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In Calamba, Laguna
19 June 1861
JOSE RIZAL, the seventh child of Francisco Mercado Rizal and Teodora Alonso y Quintos, was born in
Calamba, Laguna.

22 June 1861
He was baptized JOSE RIZAL MERCADO at the Catholic of Calamba by the parish priest Rev. Rufino Collantes
with Rev. Pedro Casaas as the sponsor.

Barely three years old, Rizal learned the alphabet from his mother.
The Heros First Teacher
The first teacher of Rizal was his mother, who was a remarkable woman of good character and fine culture.
On her lap, he learned at the age of three the alphabet and the prayers. "My mother," wrote Rizal in his
student memoirs, "taught me how to read and to say haltingly the humble prayers which I raised fervently
to God."
As tutor, Doa Teodora was patient, conscientious, and understanding. It was she who first discovered that
her son had a talent for poetry. Accordingly, she encouraged him to write poems. To lighten the monotony of
memorizing the ABCs and to stimulate her sons imagination, she related many stories.

When he was four years old, his sister Conception, the eight child in the Rizal family, died at the age of
three. It was on this occasion that Rizal remembered having shed real tears for the first time.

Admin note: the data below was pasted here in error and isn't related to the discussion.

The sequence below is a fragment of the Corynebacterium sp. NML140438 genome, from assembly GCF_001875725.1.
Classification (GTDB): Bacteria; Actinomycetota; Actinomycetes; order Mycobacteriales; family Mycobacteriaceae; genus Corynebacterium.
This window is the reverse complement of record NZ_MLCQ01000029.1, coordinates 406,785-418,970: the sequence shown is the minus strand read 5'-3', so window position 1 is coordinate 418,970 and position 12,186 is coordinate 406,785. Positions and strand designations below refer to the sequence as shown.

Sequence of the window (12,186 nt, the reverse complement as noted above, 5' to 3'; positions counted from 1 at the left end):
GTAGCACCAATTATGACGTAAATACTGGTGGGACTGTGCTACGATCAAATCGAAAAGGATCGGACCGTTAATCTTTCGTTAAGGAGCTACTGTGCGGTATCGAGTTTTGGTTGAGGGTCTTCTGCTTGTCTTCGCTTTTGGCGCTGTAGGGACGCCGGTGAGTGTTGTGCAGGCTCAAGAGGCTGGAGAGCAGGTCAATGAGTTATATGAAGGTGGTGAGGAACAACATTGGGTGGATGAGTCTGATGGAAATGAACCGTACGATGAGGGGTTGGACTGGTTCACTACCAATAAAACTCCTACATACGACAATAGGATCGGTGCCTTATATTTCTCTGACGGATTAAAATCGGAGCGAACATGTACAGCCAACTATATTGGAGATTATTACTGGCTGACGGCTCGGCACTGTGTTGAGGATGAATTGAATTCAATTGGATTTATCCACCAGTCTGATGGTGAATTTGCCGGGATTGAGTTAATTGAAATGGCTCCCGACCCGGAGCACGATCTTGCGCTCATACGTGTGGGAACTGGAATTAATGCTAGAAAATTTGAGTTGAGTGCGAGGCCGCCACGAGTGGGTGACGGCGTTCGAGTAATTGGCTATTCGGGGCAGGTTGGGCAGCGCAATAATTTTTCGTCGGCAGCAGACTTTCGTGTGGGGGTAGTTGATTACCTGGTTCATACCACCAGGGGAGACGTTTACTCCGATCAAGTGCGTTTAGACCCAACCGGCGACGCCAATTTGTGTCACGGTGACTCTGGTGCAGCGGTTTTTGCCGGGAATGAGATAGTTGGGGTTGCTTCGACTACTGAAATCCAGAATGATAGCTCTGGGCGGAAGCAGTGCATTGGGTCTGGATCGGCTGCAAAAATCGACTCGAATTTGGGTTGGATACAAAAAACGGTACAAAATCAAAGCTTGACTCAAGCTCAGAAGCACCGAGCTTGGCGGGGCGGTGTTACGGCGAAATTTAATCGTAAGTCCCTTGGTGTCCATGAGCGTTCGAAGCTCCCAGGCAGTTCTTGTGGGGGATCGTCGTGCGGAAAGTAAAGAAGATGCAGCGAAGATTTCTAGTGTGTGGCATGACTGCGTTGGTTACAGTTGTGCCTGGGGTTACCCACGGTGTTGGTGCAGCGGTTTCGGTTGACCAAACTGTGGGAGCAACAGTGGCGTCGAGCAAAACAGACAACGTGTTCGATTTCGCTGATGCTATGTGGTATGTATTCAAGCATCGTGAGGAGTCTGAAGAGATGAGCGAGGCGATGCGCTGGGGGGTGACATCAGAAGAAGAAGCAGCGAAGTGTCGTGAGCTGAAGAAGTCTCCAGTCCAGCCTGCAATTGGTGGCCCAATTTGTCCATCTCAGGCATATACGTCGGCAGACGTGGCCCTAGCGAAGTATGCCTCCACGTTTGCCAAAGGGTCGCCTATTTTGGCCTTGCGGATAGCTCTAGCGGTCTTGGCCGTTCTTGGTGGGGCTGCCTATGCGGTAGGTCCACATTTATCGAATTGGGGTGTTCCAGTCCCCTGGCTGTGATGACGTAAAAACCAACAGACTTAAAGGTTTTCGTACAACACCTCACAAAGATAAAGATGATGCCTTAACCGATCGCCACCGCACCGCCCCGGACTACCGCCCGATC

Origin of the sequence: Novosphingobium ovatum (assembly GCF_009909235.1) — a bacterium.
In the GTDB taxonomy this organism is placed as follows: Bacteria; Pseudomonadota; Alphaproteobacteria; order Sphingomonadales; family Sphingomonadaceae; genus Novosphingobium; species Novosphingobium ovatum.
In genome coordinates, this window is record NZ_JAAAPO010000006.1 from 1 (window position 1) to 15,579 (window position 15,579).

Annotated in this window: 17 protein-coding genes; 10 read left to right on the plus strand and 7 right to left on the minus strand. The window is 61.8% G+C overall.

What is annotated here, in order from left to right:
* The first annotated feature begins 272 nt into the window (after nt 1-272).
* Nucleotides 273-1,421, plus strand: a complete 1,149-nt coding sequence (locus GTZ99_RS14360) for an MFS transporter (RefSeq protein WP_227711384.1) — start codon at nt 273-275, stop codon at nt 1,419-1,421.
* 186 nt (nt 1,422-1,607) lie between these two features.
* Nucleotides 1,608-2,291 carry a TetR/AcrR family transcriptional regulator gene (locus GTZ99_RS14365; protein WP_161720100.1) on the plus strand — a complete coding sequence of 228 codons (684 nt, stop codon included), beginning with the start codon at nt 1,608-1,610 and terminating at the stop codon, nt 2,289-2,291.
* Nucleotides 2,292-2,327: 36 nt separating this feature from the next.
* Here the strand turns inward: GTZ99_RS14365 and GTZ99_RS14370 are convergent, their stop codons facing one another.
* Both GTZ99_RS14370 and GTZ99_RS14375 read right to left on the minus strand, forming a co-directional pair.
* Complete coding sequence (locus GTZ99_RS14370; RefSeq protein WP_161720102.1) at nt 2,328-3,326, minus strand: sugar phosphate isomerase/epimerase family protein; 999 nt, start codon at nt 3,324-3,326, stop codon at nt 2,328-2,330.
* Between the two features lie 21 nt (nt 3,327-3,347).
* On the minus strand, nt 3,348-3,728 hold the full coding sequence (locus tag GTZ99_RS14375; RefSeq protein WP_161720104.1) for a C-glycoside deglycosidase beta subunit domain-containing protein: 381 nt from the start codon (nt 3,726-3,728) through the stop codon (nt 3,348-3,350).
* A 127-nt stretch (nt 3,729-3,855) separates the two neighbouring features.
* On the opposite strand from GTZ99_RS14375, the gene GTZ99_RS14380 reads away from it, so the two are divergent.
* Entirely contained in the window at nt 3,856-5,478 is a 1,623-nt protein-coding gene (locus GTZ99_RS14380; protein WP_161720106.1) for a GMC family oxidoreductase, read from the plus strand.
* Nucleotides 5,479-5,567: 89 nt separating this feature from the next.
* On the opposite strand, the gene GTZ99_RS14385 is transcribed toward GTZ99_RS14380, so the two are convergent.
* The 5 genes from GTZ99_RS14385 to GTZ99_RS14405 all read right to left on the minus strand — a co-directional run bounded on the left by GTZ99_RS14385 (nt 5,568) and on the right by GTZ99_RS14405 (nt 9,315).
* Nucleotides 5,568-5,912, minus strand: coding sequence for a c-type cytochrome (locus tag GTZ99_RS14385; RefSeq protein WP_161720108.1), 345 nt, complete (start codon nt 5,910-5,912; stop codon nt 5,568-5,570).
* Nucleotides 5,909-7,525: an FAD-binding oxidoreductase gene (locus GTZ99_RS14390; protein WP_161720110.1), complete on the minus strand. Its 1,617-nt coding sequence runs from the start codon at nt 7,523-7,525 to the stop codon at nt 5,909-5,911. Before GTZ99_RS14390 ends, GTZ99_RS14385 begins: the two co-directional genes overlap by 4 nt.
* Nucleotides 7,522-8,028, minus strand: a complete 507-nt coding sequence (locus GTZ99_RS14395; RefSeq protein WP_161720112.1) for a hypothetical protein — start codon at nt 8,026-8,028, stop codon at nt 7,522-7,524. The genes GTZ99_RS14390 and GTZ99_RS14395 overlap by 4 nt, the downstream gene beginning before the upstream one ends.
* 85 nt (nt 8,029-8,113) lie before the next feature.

1865 1867
During this time his mother taught him how to read and write. His father hired a classmate by the name of
Leon Monroy who, for five months until his (Monroy) death, taught Rizal the rudiments of Latin.
At about this time two of his mothers cousin frequented Calamba. Uncle Manuel Alberto, seeing Rizal frail
in body, concerned himself with the physical development of his young nephew and taught the latter love
for the open air and developed in him a great admiration for the beauty of nature, while Uncle Gregorio,
a scholar, instilled into the mind of the boy love for education. He advised Rizal: "Work hard and
perform every task very carefully; learn to be swift as well as thorough; be independent in
thinking and make visual pictures of everything."

At the age of eight, Rizal wrote his first poem entitled "Sa Aking Mga Kabata." The poem was written in
tagalog and had for its theme "Love of Ones Language."

Sa Aking mga Kabata

Unang Tula ni Rizal. Sa edad 8, isunulat ni Rizal ang una niyang tula ng
isinulat sa katutubong wika at pinamagatang "SA AKING MGA KABATA".
Kapagka ang bayay sadyang umiibig
Sa langit salitang kaloob ng langit
Sanlang kalayaan nasa ring masapi
Katulad ng ibong nasa himpapawid
Pagkat ang salitay isang kahatulan
Sa bayan, sa nayo't mga kaharian